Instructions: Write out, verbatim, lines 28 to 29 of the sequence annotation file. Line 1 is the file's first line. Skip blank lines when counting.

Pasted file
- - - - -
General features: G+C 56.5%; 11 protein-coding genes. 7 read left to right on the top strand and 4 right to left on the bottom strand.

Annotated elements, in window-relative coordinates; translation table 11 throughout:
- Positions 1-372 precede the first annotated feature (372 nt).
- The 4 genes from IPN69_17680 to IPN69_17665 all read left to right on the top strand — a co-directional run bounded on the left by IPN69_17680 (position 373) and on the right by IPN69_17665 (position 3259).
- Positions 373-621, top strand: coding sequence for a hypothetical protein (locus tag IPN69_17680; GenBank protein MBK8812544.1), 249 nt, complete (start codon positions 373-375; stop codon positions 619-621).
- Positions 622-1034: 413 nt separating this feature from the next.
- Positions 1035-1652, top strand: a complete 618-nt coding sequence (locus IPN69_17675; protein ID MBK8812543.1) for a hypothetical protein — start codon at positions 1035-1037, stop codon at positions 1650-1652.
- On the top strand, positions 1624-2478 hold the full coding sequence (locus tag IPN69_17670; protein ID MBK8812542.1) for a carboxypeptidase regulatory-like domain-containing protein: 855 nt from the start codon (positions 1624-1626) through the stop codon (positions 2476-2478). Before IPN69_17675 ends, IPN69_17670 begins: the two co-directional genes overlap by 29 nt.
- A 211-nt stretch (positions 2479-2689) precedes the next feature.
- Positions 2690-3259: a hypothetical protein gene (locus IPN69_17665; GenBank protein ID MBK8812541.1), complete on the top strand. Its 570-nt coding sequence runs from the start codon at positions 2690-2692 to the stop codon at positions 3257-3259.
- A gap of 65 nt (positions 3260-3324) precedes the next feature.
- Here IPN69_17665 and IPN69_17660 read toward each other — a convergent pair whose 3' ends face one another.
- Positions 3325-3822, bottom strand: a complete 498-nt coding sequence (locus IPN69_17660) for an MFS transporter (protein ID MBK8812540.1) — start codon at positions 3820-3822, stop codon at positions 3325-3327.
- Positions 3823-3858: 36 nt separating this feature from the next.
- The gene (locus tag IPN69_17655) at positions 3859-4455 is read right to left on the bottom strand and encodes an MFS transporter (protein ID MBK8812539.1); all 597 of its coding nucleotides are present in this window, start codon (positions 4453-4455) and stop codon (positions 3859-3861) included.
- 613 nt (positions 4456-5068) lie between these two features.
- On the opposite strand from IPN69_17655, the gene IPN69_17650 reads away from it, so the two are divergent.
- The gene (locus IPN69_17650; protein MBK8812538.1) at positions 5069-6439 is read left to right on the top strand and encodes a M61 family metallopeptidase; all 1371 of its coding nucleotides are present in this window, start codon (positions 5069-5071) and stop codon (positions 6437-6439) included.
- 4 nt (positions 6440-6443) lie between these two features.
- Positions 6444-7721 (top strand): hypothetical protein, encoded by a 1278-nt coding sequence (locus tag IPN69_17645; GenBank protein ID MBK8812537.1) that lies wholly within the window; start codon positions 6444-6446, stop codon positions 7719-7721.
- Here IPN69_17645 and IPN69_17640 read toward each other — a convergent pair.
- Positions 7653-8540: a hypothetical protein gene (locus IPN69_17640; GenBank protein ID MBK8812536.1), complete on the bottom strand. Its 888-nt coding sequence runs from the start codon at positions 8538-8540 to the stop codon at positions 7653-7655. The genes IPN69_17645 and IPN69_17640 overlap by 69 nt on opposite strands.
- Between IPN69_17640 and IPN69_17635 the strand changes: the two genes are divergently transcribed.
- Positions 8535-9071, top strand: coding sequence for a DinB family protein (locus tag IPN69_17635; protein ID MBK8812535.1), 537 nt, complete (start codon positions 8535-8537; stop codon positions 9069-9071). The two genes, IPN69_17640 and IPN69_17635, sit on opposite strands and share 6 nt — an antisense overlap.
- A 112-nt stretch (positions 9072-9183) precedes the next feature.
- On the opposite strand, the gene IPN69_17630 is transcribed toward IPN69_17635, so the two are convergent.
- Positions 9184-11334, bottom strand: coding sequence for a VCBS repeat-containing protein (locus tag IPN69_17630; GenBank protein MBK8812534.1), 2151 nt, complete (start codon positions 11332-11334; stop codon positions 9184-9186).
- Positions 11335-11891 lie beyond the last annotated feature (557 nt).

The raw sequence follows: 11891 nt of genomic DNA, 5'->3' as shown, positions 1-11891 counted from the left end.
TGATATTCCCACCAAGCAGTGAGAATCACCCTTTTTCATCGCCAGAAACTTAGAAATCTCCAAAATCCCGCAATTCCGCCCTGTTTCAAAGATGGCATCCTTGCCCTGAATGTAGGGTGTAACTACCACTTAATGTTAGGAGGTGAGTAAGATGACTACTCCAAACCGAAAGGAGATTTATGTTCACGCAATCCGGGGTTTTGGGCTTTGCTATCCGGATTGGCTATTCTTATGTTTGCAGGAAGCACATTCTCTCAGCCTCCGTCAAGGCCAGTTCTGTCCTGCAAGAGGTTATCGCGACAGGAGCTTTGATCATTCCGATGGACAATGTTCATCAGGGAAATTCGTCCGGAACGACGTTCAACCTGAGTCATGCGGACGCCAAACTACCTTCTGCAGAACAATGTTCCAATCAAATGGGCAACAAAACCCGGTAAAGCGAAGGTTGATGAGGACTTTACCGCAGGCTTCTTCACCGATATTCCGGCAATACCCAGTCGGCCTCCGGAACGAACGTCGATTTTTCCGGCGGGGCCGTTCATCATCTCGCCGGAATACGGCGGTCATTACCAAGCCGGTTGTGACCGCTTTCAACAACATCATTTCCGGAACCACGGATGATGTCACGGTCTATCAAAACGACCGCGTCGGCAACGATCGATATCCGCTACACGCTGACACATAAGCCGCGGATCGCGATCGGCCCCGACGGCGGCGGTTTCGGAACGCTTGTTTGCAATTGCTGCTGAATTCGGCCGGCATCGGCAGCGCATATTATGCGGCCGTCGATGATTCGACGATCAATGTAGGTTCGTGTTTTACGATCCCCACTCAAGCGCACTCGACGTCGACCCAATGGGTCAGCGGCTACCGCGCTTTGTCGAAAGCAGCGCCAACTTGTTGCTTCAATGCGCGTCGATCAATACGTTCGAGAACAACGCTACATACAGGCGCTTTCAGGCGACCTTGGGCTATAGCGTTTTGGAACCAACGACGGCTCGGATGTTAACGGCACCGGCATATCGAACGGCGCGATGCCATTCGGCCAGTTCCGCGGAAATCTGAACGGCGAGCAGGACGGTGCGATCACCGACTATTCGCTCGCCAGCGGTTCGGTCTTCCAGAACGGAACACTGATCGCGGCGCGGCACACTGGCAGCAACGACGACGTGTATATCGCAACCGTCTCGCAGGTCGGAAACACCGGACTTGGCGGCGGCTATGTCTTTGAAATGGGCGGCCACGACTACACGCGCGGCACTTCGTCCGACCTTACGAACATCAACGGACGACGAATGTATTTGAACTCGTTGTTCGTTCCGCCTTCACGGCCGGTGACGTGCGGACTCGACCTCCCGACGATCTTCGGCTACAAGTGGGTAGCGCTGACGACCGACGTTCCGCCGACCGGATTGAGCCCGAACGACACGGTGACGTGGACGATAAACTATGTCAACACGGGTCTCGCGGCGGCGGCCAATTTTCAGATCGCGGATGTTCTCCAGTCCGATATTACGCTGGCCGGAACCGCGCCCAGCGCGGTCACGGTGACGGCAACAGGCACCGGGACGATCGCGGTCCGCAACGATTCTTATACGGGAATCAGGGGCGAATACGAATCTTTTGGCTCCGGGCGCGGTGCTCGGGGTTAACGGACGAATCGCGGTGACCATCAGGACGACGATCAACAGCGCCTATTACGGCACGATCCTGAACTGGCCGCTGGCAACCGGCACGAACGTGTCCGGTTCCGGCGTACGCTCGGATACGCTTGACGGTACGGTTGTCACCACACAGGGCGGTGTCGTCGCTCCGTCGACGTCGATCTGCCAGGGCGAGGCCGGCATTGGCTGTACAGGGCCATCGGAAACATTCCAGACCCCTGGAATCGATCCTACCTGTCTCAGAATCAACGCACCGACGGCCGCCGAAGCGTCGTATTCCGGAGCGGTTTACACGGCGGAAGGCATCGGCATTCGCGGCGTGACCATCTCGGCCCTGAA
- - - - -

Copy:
- Positions 11335-11891 lie beyond the last annotated feature (557 nt).

The raw sequence follows: 11891 nt of genomic DNA, 5'->3' as shown, positions 1-11891 counted from the left end.